The Predator Free Pēwhairangi Whānui Kaupapa (project) is helping boost these existing efforts and help their ambitious goal of becoming pest-free.
To learn more, go to: www.pfp.kiwi
For any enquiries, email Project Manager Andy Mentor on: [email protected]
Ko te ahurei taiao, He tupu hāpai, Kia tau te wa.
Our future for nature requires a unique spiritual and uplifting action.
Te Ahutai is led by Ngāti Rēhia and will be carrying out pest control on Ngāti Rēhia whenua Māori.
A whenua Māori pest management plan has been developed to support the wider Purerua-Mataroa peninsula’s Predator Free 2050 (PF2050) programme and to support the aspirations of Te Runanga o Ngāti Rēhia of the restoration within Ngāti Rēhia whenua.
Each working block will be carried out differently by Te Ahutai with the overall objective of eliminating possums and feral cats from the Purerua Mataroa peninsula. Te Ahutai will also continue the suppression of rats and mustelids on Ngāti Rēhia whenua.
With estuarine systems, wetlands, coastal areas, bush blocks, Ngāti Rēhia whenua has a lot of potential to truly become a safe haven for our native biodiversity to thrive.
For enquiries, email: [email protected]
Predator Free Russell
This project is led by Russell Landcare Trust - a community group which aims to create an eco-sanctuary free of introduced mammalian predators, where indigenous biodiversity can thrive, and additional reintroductions of endangered native birds can occur. The project involves shifting the existing long-term suppression efforts towards achieving zero density of the target predators across the entire peninsula.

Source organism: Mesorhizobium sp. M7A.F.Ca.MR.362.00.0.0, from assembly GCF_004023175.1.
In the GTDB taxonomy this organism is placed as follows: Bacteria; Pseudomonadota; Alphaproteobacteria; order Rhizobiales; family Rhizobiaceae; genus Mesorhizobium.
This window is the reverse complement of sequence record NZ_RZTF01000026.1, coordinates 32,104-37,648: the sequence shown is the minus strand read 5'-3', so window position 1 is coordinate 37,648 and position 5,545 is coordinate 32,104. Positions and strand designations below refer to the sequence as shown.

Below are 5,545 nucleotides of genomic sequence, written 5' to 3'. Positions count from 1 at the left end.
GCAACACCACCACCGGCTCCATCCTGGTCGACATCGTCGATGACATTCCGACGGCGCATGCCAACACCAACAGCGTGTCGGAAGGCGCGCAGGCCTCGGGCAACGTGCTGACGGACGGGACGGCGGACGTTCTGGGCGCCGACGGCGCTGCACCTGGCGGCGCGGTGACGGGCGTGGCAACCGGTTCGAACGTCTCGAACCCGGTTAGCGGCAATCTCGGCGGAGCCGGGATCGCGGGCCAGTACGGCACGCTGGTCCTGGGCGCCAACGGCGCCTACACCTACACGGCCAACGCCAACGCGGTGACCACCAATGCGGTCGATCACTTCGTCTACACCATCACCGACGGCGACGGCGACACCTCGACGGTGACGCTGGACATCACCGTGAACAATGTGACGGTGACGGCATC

Russell Landcare Trust is well known in the community for their Russell Kiwi Protection project, where they have had great success in increasing the kiwi population, due to their pest control efforts.
Predator Free Russell aims to eliminate rats, possums and stoats from the 3,000 hectare peninsula. It is one of the few Predator Free projects across the country that is targeting rats. Russell Landcare Trust is utilising innovative ways to be efficient with their delivery, yet avoid affecting non-target species such as weka, which are prevalent throughout the peninsula.
For enquiries, email: [email protected]
Predator Free Rakaumangamanga
This project is a collaborative hapū driven project led by the Te Rawhiti 3B2 Ahu Whenua Trust with the initial goal of eliminating possums from the Rakaumangamanga peninsula. The Rakaumangamanga peninsula is now also on its way to becoming Predator Free. The peninsula comprises approximately 3,000 hectares, of which around 80% covers diverse native bush. The biodiversity benefits and outcomes are massive here.
Rakaumangamanga is the sacred tribal maunga of Ngāti Kuta and Patukeha hapū and has significant purpose to Ngāpuhi as being one of the ten maunga to form Te Whare Tapū o Ngāpuhi.
The project builds on years of dedicated pest control work that has been undertaken on Rakaumangamanga and surrounding areas and nearby offshore islands.
Another core value and objective of this project is to create sustainable long-term employment opportunities for local people, which is a priority for the project.
This will set the stage for Hei whakahoki I te mauri ki te ngahere and a place for all to enjoy, particularly the future generations of Ngāti Kuta, Patukeha, and the community.
For enquiries, email Project Manager Andre Witehira at: [email protected]